With sovereign debt yields in most of Europe stabilizing, and the euro on the rise vs. the US dollar there is a growing sense of complacency in the eurozone. Such complacency is not warranted.
I sense another storm in Southern Europe and huge problems ahead for the core of Europe, including Germany and France. The focus of this article is France.
Young French Losing Hope as Prospects Fade
French president Francois Hollande has not delivered on his promise to create jobs so Young French Lose Hope as Prospects Fade.
Youth unemployment in France has been high for some time, but it has now climbed to 26 percent. For decades, regardless of their political affiliation, lawmakers have been promising to create a better situation for young people. But exactly the opposite has happened. Labor laws protect those who already enjoy steady jobs, while the economic crisis and recession have limited the number of new jobs created. Meanwhile, housing has become both scarcer and pricier.
Some 23 percent of the country's 18- to 24-year-olds live in poverty, according to a study by the National Institute for Youth and Community Education (INJEP). These are mainly high school or university dropouts who have little to no access to health care and limited chances of improving their situations.
In the midst of the economic crisis, France's Socialists are denying reality. The minister of industrial renewal is calling for nationalization of some industries, while the president shies away from necessary structural reforms. Business leaders fear the clock has been turned back 30 years.
France's business leaders felt as if they had been set back 30 years, to a time when the first Socialist president of the Fifth Republic, François Mitterrand, began his term with a wave of nationalizations and, after two years, was forced to reverse his policy. Some even drew a comparison with 1945, when the government nationalized automaker Renault after accusing it of having collaborated with the enemy. Wasn't Montebourg, who had always been an eloquent preacher of deglobalization, dividing business owners into different camps, good and evil, patriotic and unpatriotic?
"Has the government forgotten that nationalization means expropriation?" asked Laurence Parisot, the appalled head of MEDEF, the employers' union.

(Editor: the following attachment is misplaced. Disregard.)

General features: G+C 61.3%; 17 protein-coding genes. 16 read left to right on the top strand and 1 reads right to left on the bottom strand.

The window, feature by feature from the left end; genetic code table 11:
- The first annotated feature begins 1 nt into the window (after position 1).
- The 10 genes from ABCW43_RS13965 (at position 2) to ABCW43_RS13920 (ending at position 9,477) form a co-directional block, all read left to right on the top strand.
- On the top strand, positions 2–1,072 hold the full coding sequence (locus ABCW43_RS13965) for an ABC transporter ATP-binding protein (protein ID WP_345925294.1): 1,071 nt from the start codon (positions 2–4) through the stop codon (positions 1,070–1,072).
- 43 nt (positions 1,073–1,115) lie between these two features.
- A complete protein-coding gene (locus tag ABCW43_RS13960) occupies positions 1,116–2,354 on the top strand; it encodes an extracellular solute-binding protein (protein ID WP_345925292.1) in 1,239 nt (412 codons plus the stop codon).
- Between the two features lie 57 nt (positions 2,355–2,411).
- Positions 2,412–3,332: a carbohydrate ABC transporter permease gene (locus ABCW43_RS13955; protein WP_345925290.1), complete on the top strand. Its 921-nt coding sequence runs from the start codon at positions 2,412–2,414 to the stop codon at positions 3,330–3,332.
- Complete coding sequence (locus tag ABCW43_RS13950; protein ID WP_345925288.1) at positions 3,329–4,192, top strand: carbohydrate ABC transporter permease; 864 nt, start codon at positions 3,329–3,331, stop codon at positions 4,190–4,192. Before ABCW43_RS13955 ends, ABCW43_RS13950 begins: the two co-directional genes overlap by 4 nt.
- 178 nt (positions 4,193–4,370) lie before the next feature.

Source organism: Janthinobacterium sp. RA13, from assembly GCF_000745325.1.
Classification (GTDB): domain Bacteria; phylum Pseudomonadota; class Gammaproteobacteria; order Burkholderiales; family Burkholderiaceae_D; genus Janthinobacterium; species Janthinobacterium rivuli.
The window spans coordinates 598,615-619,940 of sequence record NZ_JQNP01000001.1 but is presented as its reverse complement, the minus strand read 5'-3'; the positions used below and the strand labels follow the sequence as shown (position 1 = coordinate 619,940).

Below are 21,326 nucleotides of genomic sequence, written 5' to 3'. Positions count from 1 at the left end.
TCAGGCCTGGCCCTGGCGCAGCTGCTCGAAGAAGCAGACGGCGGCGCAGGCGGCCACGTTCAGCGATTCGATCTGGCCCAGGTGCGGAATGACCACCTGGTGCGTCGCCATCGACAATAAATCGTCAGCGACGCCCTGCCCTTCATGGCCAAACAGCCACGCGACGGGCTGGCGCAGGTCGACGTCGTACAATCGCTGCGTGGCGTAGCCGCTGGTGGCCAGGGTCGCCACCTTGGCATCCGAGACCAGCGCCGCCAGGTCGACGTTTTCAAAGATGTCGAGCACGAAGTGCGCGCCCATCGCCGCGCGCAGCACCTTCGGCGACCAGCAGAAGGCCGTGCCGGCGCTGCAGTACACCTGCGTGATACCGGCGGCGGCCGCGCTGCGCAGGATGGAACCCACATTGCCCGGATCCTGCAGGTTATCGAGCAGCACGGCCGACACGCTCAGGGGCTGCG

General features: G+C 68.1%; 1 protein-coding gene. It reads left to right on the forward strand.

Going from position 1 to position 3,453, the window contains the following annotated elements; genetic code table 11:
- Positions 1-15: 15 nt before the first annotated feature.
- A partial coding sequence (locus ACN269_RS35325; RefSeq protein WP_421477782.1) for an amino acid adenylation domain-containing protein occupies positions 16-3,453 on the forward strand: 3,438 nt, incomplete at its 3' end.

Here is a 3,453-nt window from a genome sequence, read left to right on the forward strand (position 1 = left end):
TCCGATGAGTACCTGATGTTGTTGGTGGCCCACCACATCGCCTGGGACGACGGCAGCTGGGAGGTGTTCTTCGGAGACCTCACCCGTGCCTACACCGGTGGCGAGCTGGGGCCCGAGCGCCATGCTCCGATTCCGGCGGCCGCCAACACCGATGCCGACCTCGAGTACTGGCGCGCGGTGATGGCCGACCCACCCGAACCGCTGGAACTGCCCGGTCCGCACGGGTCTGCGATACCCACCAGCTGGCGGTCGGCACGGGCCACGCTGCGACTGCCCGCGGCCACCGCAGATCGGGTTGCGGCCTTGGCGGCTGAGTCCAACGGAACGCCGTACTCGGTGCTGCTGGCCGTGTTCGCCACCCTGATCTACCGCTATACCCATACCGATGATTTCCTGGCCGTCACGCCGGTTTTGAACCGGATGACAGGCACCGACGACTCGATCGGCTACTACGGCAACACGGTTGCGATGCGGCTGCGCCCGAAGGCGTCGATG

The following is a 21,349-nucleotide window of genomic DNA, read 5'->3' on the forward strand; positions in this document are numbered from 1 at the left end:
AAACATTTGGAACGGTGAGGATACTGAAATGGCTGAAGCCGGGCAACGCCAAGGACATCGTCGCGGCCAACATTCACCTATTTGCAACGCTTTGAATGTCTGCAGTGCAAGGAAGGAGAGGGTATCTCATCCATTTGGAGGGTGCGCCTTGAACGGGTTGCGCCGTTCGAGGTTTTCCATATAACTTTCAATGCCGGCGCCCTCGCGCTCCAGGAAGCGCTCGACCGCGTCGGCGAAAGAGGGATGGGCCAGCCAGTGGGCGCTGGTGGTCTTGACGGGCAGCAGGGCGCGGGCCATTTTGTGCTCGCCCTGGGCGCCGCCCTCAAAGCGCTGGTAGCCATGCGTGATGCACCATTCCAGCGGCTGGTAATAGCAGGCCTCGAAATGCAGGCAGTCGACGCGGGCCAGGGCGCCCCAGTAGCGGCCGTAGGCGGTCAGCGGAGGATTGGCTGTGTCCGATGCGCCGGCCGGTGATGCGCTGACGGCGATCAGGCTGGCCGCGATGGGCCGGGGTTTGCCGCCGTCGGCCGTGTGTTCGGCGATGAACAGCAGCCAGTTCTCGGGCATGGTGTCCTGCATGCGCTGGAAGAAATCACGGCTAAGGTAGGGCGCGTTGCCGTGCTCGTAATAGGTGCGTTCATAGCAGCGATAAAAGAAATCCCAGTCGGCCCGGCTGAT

The liberal economist Nicolas Baverez, who predicted "France's downfall" 10 years ago and has just written a book titled "Réveillez-Vous" ("Wake Up"), saw the wrangling over Florange as proof that the French left still hasn't accepted globalization, and acts as if the country were an economic and cultural preserve. "The idea of nationalization sends an ominous message to all investors," Baverez said.
Even Finance Minister Pierre Moscovici carefully distanced himself from Montebourg, saying: "Our policy differs from the past experiences of leftists in power."
But the workers at the Florange site and their unions were thrilled with Montebourg's threat. According to a snap poll, a majority of the French people and, in particular, leftist voters, appreciate such showdowns with the patrons, or business owners. It's no accident that France's young people see working in the public sector as the ideal professional career. The government promises protection and security.
A Plethora of Public Servants
"Whenever a new problem popped up in the last 25 years, our country reacted by increasing spending," says banker Michel Pébereau.
Public sector spending now accounts for almost 57 percent of GDP, more than in Sweden or Germany. For every 1,000 residents, there are 90 public servants (compared with only about 50 in Germany). The public sector employs 22 percent of all workers.
La douce France is a sleepy country of bureaucrats and government officials who want their peace and quiet. But the bad news is beginning to pile up for Hollande.
There are many indications that time is running out for Hollande, that Prime Minister Ayrault's days could already be numbered, and that the valiant knight Montebourg, who had initially aspired to be Ayrault's successor, is more likely waging a tragic battle against the windmills of globalization.
France’s national pension system is sliding deeper into deficit despite bitterly contested reforms pushed through by Nicolas Sarkozy, former president, adding to the tough economic challenges facing François Hollande’s socialist government.
An official report published on Wednesday forecast the pension system deficit would rise to €18.8bn in 2017 from €14bn last year and would be likely to exceed €20bn in 2020. The annual cost of pension payments has risen to 14 per cent of gross domestic product.
The issue is a big headache for the government, already battling to reduce public debt rising above 90 per cent of GDP. It has run into strong opposition from business over its hefty increases in taxes and has yet to detail where the burden will fall from €60bn of spending curbs planned over the next five years.
Mr Hollande’s Socialist party opposed reforms enacted by Mr Sarkozy’s right-of-centre government in 2010 which raised the minimum retirement age to 62 from 60. Although relatively modest by the standard of reforms in other European countries, they provoked weeks of mass street protests led by trade unions
The scenarios set out by COR, the pensions’ council, showed that unemployment would have to be more than halved from its present level to 4.5 per cent and productivity growth increased to 1.8 per cent to bring the pension system back into surplus by 2060; if unemployment averaged 7 per cent and productivity growth 1.3 per cent, the deficit would widen to more than €60bn in the same period.